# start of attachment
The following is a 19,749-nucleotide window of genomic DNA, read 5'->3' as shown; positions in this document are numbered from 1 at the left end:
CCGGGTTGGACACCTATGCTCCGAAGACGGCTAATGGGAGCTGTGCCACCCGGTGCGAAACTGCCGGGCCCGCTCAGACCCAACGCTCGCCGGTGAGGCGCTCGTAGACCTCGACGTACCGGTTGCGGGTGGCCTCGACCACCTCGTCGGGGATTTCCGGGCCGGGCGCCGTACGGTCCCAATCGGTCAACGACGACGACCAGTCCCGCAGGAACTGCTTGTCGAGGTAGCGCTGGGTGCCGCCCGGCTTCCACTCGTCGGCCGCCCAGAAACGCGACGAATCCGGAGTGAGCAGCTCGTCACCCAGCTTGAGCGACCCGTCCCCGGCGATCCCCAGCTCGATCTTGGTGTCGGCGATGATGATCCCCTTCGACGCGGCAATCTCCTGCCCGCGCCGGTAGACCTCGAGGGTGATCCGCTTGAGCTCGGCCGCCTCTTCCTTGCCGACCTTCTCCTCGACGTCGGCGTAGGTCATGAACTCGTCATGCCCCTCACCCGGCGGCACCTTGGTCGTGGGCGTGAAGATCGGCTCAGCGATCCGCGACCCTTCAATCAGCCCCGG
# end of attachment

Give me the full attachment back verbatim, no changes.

The following is a 19,749-nucleotide window of genomic DNA, read 5'->3' as shown; positions in this document are numbered from 1 at the left end:
CCGGGTTGGACACCTATGCTCCGAAGACGGCTAATGGGAGCTGTGCCACCCGGTGCGAAACTGCCGGGCCCGCTCAGACCCAACGCTCGCCGGTGAGGCGCTCGTAGACCTCGACGTACCGGTTGCGGGTGGCCTCGACCACCTCGTCGGGGATTTCCGGGCCGGGCGCCGTACGGTCCCAATCGGTCAACGACGACGACCAGTCCCGCAGGAACTGCTTGTCGAGGTAGCGCTGGGTGCCGCCCGGCTTCCACTCGTCGGCCGCCCAGAAACGCGACGAATCCGGAGTGAGCAGCTCGTCACCCAGCTTGAGCGACCCGTCCCCGGCGATCCCCAGCTCGATCTTGGTGTCGGCGATGATGATCCCCTTCGACGCGGCAATCTCCTGCCCGCGCCGGTAGACCTCGAGGGTGATCCGCTTGAGCTCGGCCGCCTCTTCCTTGCCGACCTTCTCCTCGACGTCGGCGTAGGTCATGAACTCGTCATGCCCCTCACCCGGCGGCACCTTGGTCGTGGGCGTGAAGATCGGCTCAGCGATCCGCGACCCTTCAATCAGCCCCGG